Údarás na Gaeltachta has reported the highest number of jobs created in Gaeltacht areas in one year since 2008.

Despite the challenges of the Covid-19 pandemic, Údarás says that Gaeltacht companies have shown good levels of stability and witnessed a degree of recovery in terms of employment.

It said this was driven by company innovation and the considerable growth of the medical devices and medical products sector.

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In its end of year statement, Údarás na Gaeltachta says that 825 jobs were created in Gaeltacht companies in 2021.

When job reductions are taken into account, there was a net increase of 6% or 446 in overall employment - the largest annual net increase since 1996. The majority of those jobs were created in Galway and Donegal.

At the end of the year, there were over 7,809 full-time and 485 part-time jobs in companies supported by Údarás.

Employment levels in Údarás na Gaeltachta client companies in the Galway, Cork and Waterford Gaeltacht areas are at their highest levels in the history of the organisation.

There was a 9.5% increase in employment in the Mayo Gaeltacht, with the Meath Gaeltacht the only area that experienced a decrease.

The most significant increases in employment during the year were in the medical devices, niche manufacturing and audio-visual sectors, while companies in the food and drinks, traditional manufacturing and services sectors saw the majority of the job reductions.

Among the success stories of last year was that of Randox Teo, in An Clochán Liath (Dungloe) in Donegal.

It was heavily involved in Covid-related research and development, and manufacture of testing products.

The company increased employment and expanded its premises during the year and continues to recruit.

The network of Gteic digital hubs across the Gaeltacht was a crucial investment in the region's business infrastructure according to Údarás, which says that despite Covid-19 restrictions, over 320 people - more than 180 of whom are not included in the employment figures - were working in the digital hubs that had been developed at the end of 2021.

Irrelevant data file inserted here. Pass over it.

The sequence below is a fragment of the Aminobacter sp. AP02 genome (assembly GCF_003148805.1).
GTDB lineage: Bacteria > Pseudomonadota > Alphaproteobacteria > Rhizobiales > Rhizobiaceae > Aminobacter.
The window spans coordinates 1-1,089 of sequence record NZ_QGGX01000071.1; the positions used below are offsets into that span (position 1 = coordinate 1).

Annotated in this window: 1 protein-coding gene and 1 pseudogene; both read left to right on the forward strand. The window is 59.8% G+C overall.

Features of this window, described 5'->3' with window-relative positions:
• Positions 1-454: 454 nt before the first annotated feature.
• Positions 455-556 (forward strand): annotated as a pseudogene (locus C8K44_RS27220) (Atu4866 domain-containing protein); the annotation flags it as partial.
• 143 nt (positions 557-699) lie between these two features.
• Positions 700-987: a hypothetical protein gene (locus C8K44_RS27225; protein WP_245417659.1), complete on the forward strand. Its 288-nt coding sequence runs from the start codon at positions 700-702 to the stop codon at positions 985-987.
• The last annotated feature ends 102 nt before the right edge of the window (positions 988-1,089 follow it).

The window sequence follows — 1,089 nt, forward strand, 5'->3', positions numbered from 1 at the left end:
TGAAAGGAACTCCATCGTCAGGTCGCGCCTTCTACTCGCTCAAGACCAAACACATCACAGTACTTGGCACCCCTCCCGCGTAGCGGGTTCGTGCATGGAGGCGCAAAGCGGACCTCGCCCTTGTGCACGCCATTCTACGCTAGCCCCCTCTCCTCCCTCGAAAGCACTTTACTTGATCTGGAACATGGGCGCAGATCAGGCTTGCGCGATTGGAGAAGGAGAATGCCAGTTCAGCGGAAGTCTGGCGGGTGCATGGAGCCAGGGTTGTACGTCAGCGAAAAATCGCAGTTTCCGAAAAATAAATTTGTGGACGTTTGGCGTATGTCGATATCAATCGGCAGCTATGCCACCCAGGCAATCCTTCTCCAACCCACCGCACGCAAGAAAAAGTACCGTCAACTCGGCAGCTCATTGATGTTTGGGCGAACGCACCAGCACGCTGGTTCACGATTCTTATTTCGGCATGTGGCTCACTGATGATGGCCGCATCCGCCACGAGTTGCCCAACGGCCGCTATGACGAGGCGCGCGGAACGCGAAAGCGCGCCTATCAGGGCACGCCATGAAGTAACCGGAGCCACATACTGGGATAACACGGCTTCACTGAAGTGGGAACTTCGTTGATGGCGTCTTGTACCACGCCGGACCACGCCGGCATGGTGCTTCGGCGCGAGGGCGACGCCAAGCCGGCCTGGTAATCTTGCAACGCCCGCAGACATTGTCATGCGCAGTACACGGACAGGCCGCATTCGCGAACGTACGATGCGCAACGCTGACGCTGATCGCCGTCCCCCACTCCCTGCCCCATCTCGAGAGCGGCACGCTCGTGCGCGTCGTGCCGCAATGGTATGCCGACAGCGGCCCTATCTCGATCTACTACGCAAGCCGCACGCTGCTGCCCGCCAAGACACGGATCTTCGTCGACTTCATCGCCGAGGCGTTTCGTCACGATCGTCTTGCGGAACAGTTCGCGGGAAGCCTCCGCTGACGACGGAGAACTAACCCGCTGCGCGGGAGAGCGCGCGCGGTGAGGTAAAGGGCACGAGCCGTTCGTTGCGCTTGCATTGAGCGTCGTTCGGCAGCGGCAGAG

Looking to the future, the Gteic network is expected to be crucial in realising the opportunities available to businesses and remote workers, in particular to the Gaeltacht diaspora who are seeking to move home after the pandemic.

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Early 2022 will see Údarás na Gaeltachta place a specific focus on the tourism sector with the objective of assisting its continued recovery through the Tourism Development Scheme, which has been operating on a pilot basis in recent years.

An Ghaeltacht Ghlas (The Green Gaeltacht), a strategic project promoting photovoltaic projects will continue with a particular emphasis being placed on supporting client companies to take steps in terms of renewable energy and climate change activities.

A Microenterprise Strategy will also be published this year to support small businesses and to encourage the establishment of innovative and indigenous companies.

Chief Executive of Údarás na Gaeltachta Mícheál Ó hÉanaigh said: "Gaeltacht communities and companies deserve huge recognition for their perseverance during this pandemic. The resilience shown has resulted in an increase in Gaeltacht employment over the past year."

He added: "The challenges placed on Gaeltacht businesses and communities by this pandemic and Brexit are yet to be overcome but it is a source of considerable encouragement to see green shoots of recovery by companies including the surge in the medical device sector in the Gaeltacht.

"Some of these indigenous companies are a real source of inspiration to others, those businesses that started out with just one or two employees and are now among the largest employers in the Gaeltacht."

Chairperson of Údarás na Gaeltachta Anna Ní Ghallachair has young people are becoming increasingly attracted to Gaeltacht areas.

Speaking on RTÉ's Morning Ireland, Ms Ní Ghallachair said the term "remote" needs to be redefined, adding that they have a network of almost 30 digital hubs throughout the Gaeltacht.

She said that with the cost of living and rents in cities like Dublin and further afield, they find young people "more and more" are being attracted to Gaeltacht areas.